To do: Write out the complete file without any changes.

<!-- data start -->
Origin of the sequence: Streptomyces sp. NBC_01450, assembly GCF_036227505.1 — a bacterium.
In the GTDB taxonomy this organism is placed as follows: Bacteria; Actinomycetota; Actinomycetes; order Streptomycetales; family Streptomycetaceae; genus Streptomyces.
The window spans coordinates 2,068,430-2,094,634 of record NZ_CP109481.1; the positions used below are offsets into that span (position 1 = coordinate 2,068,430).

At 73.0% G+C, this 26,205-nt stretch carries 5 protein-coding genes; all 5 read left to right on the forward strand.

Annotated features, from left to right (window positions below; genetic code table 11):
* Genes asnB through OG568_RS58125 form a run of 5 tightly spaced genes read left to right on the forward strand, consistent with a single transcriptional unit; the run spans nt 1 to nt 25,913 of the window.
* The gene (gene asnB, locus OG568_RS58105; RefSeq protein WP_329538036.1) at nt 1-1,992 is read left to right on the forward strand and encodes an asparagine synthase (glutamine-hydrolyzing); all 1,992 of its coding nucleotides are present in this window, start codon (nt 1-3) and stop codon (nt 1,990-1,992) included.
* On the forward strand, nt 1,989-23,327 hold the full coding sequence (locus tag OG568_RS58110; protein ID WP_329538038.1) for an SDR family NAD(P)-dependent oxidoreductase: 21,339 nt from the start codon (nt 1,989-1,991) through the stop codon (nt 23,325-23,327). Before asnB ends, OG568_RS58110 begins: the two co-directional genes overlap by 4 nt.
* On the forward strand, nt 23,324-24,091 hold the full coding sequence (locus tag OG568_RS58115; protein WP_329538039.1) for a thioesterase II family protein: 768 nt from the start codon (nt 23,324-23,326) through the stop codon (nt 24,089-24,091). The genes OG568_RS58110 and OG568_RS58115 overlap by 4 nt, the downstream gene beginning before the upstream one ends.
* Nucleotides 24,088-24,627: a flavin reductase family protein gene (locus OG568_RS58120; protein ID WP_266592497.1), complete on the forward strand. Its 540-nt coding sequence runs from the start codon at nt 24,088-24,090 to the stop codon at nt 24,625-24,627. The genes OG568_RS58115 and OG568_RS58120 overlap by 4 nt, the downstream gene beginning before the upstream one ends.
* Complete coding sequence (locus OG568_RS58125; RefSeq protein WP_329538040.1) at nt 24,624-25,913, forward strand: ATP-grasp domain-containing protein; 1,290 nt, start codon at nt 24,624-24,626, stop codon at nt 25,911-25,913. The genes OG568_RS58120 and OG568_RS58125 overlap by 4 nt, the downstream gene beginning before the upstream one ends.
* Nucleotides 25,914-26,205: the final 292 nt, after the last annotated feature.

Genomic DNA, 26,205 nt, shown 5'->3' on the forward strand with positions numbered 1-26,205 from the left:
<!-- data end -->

Origin of the sequence: Streptomyces sp. NBC_01450, assembly GCF_036227505.1 — a bacterium.
In the GTDB taxonomy this organism is placed as follows: Bacteria; Actinomycetota; Actinomycetes; order Streptomycetales; family Streptomycetaceae; genus Streptomyces.
The window spans coordinates 2,068,430-2,094,634 of record NZ_CP109481.1; the positions used below are offsets into that span (position 1 = coordinate 2,068,430).

At 73.0% G+C, this 26,205-nt stretch carries 5 protein-coding genes; all 5 read left to right on the forward strand.

Annotated features, from left to right (window positions below; genetic code table 11):
* Genes asnB through OG568_RS58125 form a run of 5 tightly spaced genes read left to right on the forward strand, consistent with a single transcriptional unit; the run spans nt 1 to nt 25,913 of the window.
* The gene (gene asnB, locus OG568_RS58105; RefSeq protein WP_329538036.1) at nt 1-1,992 is read left to right on the forward strand and encodes an asparagine synthase (glutamine-hydrolyzing); all 1,992 of its coding nucleotides are present in this window, start codon (nt 1-3) and stop codon (nt 1,990-1,992) included.
* On the forward strand, nt 1,989-23,327 hold the full coding sequence (locus tag OG568_RS58110; protein ID WP_329538038.1) for an SDR family NAD(P)-dependent oxidoreductase: 21,339 nt from the start codon (nt 1,989-1,991) through the stop codon (nt 23,325-23,327). Before asnB ends, OG568_RS58110 begins: the two co-directional genes overlap by 4 nt.
* On the forward strand, nt 23,324-24,091 hold the full coding sequence (locus tag OG568_RS58115; protein WP_329538039.1) for a thioesterase II family protein: 768 nt from the start codon (nt 23,324-23,326) through the stop codon (nt 24,089-24,091). The genes OG568_RS58110 and OG568_RS58115 overlap by 4 nt, the downstream gene beginning before the upstream one ends.
* Nucleotides 24,088-24,627: a flavin reductase family protein gene (locus OG568_RS58120; protein ID WP_266592497.1), complete on the forward strand. Its 540-nt coding sequence runs from the start codon at nt 24,088-24,090 to the stop codon at nt 24,625-24,627. The genes OG568_RS58115 and OG568_RS58120 overlap by 4 nt, the downstream gene beginning before the upstream one ends.
* Complete coding sequence (locus OG568_RS58125; RefSeq protein WP_329538040.1) at nt 24,624-25,913, forward strand: ATP-grasp domain-containing protein; 1,290 nt, start codon at nt 24,624-24,626, stop codon at nt 25,911-25,913. The genes OG568_RS58120 and OG568_RS58125 overlap by 4 nt, the downstream gene beginning before the upstream one ends.
* Nucleotides 25,914-26,205: the final 292 nt, after the last annotated feature.

Genomic DNA, 26,205 nt, shown 5'->3' on the forward strand with positions numbered 1-26,205 from the left: